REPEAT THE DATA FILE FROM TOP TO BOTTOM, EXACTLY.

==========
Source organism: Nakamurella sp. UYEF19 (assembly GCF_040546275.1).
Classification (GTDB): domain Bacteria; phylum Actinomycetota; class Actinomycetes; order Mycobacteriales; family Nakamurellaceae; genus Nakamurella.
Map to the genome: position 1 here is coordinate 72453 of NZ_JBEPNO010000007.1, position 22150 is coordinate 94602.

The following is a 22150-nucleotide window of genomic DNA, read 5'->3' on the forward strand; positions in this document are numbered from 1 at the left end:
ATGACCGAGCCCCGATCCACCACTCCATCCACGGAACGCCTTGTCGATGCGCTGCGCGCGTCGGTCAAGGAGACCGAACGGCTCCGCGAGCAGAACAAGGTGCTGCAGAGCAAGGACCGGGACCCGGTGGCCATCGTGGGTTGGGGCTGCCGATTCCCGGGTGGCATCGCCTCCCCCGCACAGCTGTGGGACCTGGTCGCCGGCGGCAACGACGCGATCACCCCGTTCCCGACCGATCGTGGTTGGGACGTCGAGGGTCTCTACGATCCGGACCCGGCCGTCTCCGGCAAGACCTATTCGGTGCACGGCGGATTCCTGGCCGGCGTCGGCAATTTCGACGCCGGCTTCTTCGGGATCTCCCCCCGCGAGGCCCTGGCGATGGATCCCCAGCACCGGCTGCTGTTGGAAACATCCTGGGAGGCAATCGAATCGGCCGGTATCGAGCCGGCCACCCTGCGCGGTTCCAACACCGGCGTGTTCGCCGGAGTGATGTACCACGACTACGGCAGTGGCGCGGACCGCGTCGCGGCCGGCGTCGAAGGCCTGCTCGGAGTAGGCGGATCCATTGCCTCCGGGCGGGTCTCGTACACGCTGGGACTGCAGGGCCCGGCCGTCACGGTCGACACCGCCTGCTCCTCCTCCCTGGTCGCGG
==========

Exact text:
Source organism: Nakamurella sp. UYEF19 (assembly GCF_040546275.1).
Classification (GTDB): domain Bacteria; phylum Actinomycetota; class Actinomycetes; order Mycobacteriales; family Nakamurellaceae; genus Nakamurella.
Map to the genome: position 1 here is coordinate 72453 of NZ_JBEPNO010000007.1, position 22150 is coordinate 94602.

The following is a 22150-nucleotide window of genomic DNA, read 5'->3' on the forward strand; positions in this document are numbered from 1 at the left end:
ATGACCGAGCCCCGATCCACCACTCCATCCACGGAACGCCTTGTCGATGCGCTGCGCGCGTCGGTCAAGGAGACCGAACGGCTCCGCGAGCAGAACAAGGTGCTGCAGAGCAAGGACCGGGACCCGGTGGCCATCGTGGGTTGGGGCTGCCGATTCCCGGGTGGCATCGCCTCCCCCGCACAGCTGTGGGACCTGGTCGCCGGCGGCAACGACGCGATCACCCCGTTCCCGACCGATCGTGGTTGGGACGTCGAGGGTCTCTACGATCCGGACCCGGCCGTCTCCGGCAAGACCTATTCGGTGCACGGCGGATTCCTGGCCGGCGTCGGCAATTTCGACGCCGGCTTCTTCGGGATCTCCCCCCGCGAGGCCCTGGCGATGGATCCCCAGCACCGGCTGCTGTTGGAAACATCCTGGGAGGCAATCGAATCGGCCGGTATCGAGCCGGCCACCCTGCGCGGTTCCAACACCGGCGTGTTCGCCGGAGTGATGTACCACGACTACGGCAGTGGCGCGGACCGCGTCGCGGCCGGCGTCGAAGGCCTGCTCGGAGTAGGCGGATCCATTGCCTCCGGGCGGGTCTCGTACACGCTGGGACTGCAGGGCCCGGCCGTCACGGTCGACACCGCCTGCTCCTCCTCCCTGGTCGCGG